The Gift of Repentance

"Now I rejoice, not because you were grieved, but because your grief led to repentance; for you felt a godly grief, so that you were not harmed in any way by us. For godly grief produces a repentance that leads to salvation and brings no regret, but worldly grief produces death."
2Corinthians 7:9-10

We've all seen those sandwich-board signs (or their cartoon counterpart) where someone invokes us to "Repent for the End is Near." Repentance, if we think about it at all, tends to be negative--it's the rude, shrill exhortation of a self-appointed prophet claiming to care about our eternal life, but coming across to us instead as shaming and judgmental. Can "repentance" be a good word? Can it, in fact, be life-giving and holistic? I think it can.

These past few weeks I've been teaching on the goodness of the Christian message, the gospel as we call it. Tracing its origins from the Old Testament to its radical nature in the preaching of Jesus Christ (particularly in Mark 1:15), my goal is to blow our understanding of the gospel out of the water, to smash old categories of thought in which this glorious message has been confined, and to give us a sense of its radical, cosmic implications. Can't get into all that here (you'll have to go to to dig further, I'm afraid); but let me just probe for a bit this word "repentance."

For much of its use in the Bible, "repentance" is a pretty secular, non-religious word. It just means "make a U-turn." Seriously! You're headed west on Canyon Boulevard and you realize you've missed the 29th St. Mall. You need to make a U-turn at 15th Street and head east. It can also mean "change your mind or heart" about something. We used to feel one way about something (a candidate or an issue, for example); now, in light of new knowledge, we change our minds.

When we reach the religious realm, "repent" means to quit heading one way (the wrong way, away from God), to turn around instead, and head the other way. It means turn--turn from death to life, from self-centeredness to other-centeredness. It means to turn away from all that is ultimately futile and empty to that which brings fulfillment and joy.

Now here's the big point: repentance is not a once and for all event! It's not like you do it only once, upon your initial conversion or turning to God. No, the best way to understand repentance is to see it as ongoing, a lifestyle of learning to turn away. It means to detect on increasingly deeper levels that which is unhealthy inside us and to turn instead to God's better way in Christ. At first, this means for us who come from other backgrounds (I wasn't raised Christian), that we need to turn away from the grosser forms of immorality and damaging self-centeredness. It means initially identifying those self-defeating patterns of gossip or rage or impatience or substance abuse or sex and turning those over to God in pursuit of health and wholeness.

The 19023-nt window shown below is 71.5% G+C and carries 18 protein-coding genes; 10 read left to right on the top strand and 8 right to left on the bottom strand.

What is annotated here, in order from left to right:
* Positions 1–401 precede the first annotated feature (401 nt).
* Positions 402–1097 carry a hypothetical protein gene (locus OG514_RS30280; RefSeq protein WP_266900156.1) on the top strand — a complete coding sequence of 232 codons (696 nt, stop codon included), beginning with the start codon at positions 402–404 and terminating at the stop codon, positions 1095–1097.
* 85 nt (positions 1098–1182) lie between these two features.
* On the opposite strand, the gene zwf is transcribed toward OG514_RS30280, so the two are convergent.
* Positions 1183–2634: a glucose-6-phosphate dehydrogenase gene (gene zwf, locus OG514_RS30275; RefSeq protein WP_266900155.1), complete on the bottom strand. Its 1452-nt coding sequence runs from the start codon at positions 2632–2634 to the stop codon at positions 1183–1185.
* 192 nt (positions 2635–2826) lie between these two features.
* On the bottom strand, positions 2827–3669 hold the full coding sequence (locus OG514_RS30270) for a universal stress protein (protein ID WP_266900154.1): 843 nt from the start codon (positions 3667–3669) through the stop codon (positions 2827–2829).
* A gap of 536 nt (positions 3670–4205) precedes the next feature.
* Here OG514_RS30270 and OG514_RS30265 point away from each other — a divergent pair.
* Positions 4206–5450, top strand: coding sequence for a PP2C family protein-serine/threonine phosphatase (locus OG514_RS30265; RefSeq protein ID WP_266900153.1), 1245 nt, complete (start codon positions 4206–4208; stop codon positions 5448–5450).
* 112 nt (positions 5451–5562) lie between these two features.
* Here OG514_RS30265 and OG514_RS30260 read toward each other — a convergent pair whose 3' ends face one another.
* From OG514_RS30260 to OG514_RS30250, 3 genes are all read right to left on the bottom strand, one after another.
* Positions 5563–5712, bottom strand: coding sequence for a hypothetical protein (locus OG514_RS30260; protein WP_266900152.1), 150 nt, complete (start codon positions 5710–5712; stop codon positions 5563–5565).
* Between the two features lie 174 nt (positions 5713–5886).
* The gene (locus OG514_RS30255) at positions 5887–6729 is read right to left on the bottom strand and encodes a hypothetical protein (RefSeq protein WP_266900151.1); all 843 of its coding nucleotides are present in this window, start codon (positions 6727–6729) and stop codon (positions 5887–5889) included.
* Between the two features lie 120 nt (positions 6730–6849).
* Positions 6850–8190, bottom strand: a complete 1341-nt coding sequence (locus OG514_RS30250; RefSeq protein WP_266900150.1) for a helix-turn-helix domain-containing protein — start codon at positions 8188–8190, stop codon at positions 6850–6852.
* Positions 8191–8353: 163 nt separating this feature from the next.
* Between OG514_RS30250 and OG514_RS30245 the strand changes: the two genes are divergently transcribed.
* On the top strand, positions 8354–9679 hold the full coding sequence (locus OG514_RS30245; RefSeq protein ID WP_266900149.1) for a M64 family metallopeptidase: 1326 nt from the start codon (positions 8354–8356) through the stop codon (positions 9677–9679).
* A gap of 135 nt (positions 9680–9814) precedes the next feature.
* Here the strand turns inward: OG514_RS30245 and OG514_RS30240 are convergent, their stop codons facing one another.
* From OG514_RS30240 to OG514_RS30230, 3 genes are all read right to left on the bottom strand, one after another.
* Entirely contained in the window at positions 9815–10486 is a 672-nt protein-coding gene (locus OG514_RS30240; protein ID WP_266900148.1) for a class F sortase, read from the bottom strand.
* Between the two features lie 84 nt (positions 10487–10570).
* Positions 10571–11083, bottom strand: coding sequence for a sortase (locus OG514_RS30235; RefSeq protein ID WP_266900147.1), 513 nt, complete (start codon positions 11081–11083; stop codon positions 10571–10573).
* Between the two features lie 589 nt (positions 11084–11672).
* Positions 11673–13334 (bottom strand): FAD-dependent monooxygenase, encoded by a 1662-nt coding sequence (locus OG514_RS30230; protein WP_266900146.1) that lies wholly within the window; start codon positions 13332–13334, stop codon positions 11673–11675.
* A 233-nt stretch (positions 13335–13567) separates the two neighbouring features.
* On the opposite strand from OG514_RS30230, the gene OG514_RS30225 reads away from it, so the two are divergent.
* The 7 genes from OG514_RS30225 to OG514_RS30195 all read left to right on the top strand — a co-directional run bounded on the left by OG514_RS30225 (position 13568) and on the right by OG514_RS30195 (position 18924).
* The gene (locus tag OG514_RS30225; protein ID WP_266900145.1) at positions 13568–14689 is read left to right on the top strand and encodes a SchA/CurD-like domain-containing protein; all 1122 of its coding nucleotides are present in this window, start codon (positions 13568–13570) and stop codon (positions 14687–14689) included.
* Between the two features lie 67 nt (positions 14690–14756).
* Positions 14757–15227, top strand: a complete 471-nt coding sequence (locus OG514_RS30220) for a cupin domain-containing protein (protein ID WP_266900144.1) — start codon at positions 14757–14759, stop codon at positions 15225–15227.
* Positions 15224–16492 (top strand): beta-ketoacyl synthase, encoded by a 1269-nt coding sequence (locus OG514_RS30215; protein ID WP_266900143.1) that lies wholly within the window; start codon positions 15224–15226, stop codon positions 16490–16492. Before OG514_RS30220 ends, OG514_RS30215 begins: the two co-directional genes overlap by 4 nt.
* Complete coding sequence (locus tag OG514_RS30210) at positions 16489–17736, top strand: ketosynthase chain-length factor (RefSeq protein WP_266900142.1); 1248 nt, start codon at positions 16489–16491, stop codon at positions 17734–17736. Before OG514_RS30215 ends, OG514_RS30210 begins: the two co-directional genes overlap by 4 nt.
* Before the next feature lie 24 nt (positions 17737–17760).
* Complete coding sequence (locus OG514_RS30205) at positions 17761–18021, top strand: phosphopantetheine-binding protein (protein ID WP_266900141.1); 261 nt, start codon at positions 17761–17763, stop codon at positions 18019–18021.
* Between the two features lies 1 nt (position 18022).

But as we progress in the Christian spiritual life, God takes us deeper, down into the morass of our sin-soaked lives. We begin to address our age-old issues of motivation: we see how pretense and hypocrisy can characterize much of our Christianity. We then learn to cop to pride and vanity and arrogance, much of these played out--sadly, we realize--on the stage of our church activity. As we go on repenting, God peels off layers of sin in our lives like desiccated onion skins. One after another and sometimes painfully, God scours off the hardened husks of our false lives, stripping us down to the fresh newness he longs to expose in us. And repentance, this ongoing lifestyle of turning from attitudes and behaviors, thoughts and habits, and turning to God's new life, is our means of participating.

To use another metaphor, it's like pumicing off an old callous or even brushing and flossing our teeth--routine behaviors which we do because we know that health lies beneath.

The added benefit to all of this is that the character produced by ongoing repentance is winsome and approachable, humble and tender. People softened by sincere, repeated repentance (and the consequent experience of God's grace) have about themselves an attractive, welcoming spirit. This spirit draws Christian and non-Christian alike. Out of characters softened by repentance and new life, God is able to do some incredible things in us and through us. I suspect that it is to the degree that we are regularly repenting that we will grow in grace and be spiritually transformed.

The Power Source

Power--and the transfer of power--is on everyone's mind these days as we ready for the old presidential administration to leave and the new one to take office. What are the limits of power? Its benefits? Responsibilities? Opportunities? These questions of power are real and relevant, particularly in a troubled economy where the use of power may or may not provide a solution to a recession and increased unemployment. These questions of power are also pressing in a place like Gaza, where the use (and abuse) of power (whether by Hamas or Israel) is hurting innocent, captive civilians.